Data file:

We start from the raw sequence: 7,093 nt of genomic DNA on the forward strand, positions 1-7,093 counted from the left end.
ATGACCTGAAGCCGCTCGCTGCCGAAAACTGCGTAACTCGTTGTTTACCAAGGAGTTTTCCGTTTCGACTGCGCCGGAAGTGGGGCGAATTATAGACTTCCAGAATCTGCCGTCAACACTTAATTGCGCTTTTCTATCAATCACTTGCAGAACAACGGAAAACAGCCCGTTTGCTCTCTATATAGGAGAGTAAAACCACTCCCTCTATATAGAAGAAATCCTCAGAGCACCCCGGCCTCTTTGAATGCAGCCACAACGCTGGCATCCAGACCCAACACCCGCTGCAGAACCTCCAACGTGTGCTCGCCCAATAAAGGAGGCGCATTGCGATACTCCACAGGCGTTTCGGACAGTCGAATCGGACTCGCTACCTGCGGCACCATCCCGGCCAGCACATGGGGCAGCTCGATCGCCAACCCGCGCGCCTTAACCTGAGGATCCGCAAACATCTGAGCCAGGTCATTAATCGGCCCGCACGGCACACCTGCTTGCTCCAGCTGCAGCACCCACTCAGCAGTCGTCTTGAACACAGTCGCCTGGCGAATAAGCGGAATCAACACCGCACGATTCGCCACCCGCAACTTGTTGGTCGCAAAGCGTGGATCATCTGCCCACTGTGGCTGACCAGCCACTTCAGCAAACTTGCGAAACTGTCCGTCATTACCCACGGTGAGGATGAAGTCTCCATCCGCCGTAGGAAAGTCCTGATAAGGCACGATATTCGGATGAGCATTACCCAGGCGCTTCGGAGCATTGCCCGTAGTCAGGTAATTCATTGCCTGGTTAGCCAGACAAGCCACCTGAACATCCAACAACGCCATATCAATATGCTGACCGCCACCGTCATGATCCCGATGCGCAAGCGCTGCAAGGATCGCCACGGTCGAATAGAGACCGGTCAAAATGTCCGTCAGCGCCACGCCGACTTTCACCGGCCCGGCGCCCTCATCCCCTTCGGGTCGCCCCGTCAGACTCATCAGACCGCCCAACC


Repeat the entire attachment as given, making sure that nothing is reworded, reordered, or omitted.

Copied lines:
We start from the raw sequence: 7,093 nt of genomic DNA on the forward strand, positions 1-7,093 counted from the left end.
ATGACCTGAAGCCGCTCGCTGCCGAAAACTGCGTAACTCGTTGTTTACCAAGGAGTTTTCCGTTTCGACTGCGCCGGAAGTGGGGCGAATTATAGACTTCCAGAATCTGCCGTCAACACTTAATTGCGCTTTTCTATCAATCACTTGCAGAACAACGGAAAACAGCCCGTTTGCTCTCTATATAGGAGAGTAAAACCACTCCCTCTATATAGAAGAAATCCTCAGAGCACCCCGGCCTCTTTGAATGCAGCCACAACGCTGGCATCCAGACCCAACACCCGCTGCAGAACCTCCAACGTGTGCTCGCCCAATAAAGGAGGCGCATTGCGATACTCCACAGGCGTTTCGGACAGTCGAATCGGACTCGCTACCTGCGGCACCATCCCGGCCAGCACATGGGGCAGCTCGATCGCCAACCCGCGCGCCTTAACCTGAGGATCCGCAAACATCTGAGCCAGGTCATTAATCGGCCCGCACGGCACACCTGCTTGCTCCAGCTGCAGCACCCACTCAGCAGTCGTCTTGAACACAGTCGCCTGGCGAATAAGCGGAATCAACACCGCACGATTCGCCACCCGCAACTTGTTGGTCGCAAAGCGTGGATCATCTGCCCACTGTGGCTGACCAGCCACTTCAGCAAACTTGCGAAACTGTCCGTCATTACCCACGGTGAGGATGAAGTCTCCATCCGCCGTAGGAAAGTCCTGATAAGGCACGATATTCGGATGAGCATTACCCAGGCGCTTCGGAGCATTGCCCGTAGTCAGGTAATTCATTGCCTGGTTAGCCAGACAAGCCACCTGAACATCCAACAACGCCATATCAATATGCTGACCGCCACCGTCATGATCCCGATGCGCAAGCGCTGCAAGGATCGCCACGGTCGAATAGAGACCGGTCAAAATGTCCGTCAGCGCCACGCCGACTTTCACCGGCCCGGCGCCCTCATCCCCTTCGGGTCGCCCCGTCAGACTCATCAGACCGCCCAACC